Loglines: An Exercise

Script Genius
4 min readMay 14, 2020

One Foot in Front of the Other

A good logline is the first step in putting the pieces of your screenplay together. You need to know where each step is going to land in order to fill in the shimmies and shakes in between the hard landings that make your script special. But first you need to know the pattern you’re trying to follow.

A Quick Checklist

Here’s a quick list of the main points in your plot that are essential to know as you build your story into an exciting screenplay:

Main Character: ______________________________

Inciting Incident: _____________________________

Clear Want: _________________________________

Action Choice: _______________________________

Antagonist: __________________________________

Climax: _____________________________________

Resolution/Change: _____________________________

The Spine of the Story

The above 7 elements are the vertebrae of your story. They are the bones of your plot that keep your reader’s imagination and interest engaged from start to finish. They are also the bones upon which you hang the “meat and sinew” of your story.

Flushing Out the Spine

When building a story, there’s an exercise I like to do to make ideas concrete and test whether or not they work. Write 4 short, concise paragraphs. Each paragraph represents an act in your story. Try to capture the core points of your plot without getting bogged down in story. Use very simple sentences. No more than two or three sentences for each paragraph. No more than 500 words total.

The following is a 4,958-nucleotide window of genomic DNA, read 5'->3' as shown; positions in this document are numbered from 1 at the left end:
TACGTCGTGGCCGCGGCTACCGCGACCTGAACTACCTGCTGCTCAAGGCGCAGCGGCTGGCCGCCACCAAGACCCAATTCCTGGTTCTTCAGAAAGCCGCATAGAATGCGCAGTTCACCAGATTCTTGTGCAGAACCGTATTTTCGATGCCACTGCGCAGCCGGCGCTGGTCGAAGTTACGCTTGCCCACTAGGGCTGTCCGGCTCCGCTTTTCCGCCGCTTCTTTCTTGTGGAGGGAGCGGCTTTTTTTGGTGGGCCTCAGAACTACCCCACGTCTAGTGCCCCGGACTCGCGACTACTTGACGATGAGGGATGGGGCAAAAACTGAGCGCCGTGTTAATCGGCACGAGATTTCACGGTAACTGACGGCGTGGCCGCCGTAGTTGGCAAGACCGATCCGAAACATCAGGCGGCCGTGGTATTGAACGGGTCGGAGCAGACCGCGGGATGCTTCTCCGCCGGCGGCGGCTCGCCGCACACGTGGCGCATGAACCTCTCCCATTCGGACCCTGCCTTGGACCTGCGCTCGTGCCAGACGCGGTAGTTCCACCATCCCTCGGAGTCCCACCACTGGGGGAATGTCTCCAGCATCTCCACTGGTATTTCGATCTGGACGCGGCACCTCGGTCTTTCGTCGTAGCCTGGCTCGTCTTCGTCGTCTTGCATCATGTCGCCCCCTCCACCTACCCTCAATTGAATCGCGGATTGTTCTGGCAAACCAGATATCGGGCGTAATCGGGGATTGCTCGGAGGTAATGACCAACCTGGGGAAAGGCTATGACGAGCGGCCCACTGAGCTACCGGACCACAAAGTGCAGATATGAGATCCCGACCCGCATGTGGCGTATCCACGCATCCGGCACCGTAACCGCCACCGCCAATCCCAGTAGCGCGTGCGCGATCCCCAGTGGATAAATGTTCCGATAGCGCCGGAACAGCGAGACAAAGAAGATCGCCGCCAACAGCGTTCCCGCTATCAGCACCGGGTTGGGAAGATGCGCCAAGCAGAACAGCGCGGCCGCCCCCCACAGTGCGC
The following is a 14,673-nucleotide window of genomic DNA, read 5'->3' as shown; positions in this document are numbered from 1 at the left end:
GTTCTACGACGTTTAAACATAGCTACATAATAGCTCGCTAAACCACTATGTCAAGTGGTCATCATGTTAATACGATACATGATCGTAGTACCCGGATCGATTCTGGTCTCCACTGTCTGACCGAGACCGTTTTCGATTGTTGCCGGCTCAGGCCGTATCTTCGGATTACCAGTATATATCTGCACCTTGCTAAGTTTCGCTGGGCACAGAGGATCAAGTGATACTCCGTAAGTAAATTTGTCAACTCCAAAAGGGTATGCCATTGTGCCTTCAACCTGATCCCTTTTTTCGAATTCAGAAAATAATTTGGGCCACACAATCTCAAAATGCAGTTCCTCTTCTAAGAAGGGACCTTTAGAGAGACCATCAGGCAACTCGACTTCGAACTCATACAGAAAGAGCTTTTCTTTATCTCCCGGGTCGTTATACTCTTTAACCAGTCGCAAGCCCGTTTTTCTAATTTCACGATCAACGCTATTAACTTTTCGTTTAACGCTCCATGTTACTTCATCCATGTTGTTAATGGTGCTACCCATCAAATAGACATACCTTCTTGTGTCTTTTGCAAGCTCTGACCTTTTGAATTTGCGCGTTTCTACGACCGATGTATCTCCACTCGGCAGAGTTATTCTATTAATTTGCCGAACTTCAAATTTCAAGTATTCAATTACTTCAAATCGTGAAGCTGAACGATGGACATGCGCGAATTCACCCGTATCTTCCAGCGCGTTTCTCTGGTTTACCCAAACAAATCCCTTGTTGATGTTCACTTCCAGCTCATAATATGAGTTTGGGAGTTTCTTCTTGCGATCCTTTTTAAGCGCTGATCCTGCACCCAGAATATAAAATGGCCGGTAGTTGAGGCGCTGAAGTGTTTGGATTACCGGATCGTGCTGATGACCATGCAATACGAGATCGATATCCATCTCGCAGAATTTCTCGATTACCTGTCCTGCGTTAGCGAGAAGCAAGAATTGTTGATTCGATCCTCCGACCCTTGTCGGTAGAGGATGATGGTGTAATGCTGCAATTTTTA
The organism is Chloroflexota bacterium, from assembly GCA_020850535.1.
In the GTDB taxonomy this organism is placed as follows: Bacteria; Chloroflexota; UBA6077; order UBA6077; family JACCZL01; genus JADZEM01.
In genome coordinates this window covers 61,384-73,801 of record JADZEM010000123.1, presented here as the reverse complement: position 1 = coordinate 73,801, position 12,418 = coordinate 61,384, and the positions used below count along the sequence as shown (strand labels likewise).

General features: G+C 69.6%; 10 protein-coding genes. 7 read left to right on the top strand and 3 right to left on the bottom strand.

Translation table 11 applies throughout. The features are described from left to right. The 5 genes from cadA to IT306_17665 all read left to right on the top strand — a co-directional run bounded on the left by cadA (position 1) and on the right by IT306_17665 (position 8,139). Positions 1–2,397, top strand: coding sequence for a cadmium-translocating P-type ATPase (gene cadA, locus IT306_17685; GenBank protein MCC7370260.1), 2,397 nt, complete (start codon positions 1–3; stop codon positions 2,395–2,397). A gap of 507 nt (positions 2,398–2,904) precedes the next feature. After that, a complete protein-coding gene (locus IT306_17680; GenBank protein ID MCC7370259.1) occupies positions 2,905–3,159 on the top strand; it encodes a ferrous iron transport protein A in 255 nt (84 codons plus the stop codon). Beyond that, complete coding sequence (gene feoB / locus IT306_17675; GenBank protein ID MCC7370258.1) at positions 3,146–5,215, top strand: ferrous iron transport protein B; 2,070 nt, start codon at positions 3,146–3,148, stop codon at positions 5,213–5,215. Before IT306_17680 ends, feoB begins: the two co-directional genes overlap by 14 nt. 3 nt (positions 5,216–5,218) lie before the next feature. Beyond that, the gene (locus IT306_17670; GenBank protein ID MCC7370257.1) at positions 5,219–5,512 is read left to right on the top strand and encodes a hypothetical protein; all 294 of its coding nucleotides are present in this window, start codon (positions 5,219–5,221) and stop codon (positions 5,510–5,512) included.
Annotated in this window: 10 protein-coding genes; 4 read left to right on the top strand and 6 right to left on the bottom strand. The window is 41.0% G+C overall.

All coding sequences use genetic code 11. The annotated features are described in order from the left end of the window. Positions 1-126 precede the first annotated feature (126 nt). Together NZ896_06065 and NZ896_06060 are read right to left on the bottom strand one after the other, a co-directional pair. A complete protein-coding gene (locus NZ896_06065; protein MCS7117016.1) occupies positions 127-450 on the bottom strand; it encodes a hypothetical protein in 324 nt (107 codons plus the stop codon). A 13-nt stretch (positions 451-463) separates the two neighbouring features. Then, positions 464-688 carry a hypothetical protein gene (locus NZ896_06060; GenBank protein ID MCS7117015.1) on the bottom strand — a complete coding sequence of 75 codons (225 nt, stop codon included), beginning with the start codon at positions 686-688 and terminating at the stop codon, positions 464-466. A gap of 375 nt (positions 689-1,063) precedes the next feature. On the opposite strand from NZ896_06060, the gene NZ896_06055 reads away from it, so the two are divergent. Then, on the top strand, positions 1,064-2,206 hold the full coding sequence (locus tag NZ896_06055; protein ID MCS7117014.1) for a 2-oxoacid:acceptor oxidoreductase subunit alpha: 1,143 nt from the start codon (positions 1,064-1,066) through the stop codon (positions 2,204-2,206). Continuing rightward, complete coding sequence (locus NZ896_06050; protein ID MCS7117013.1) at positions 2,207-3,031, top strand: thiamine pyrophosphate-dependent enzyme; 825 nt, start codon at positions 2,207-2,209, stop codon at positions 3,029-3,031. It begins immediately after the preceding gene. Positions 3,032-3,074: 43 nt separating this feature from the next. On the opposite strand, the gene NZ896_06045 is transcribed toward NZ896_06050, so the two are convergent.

Paragraph 1


Make sure to use an adjective that captures your character’s attitude and point of view.


What event happens to set your story in motion?

What is your main character’s CLEAR WANT?

What does your main character want that drives them through the entire story?

Paragraph 2

Script Genius

Film critic turned film schooler turned screenwriter turned free advice giver. Presenting thoughts on Screenwriting, Hollywood, and sometimes Social Marketing.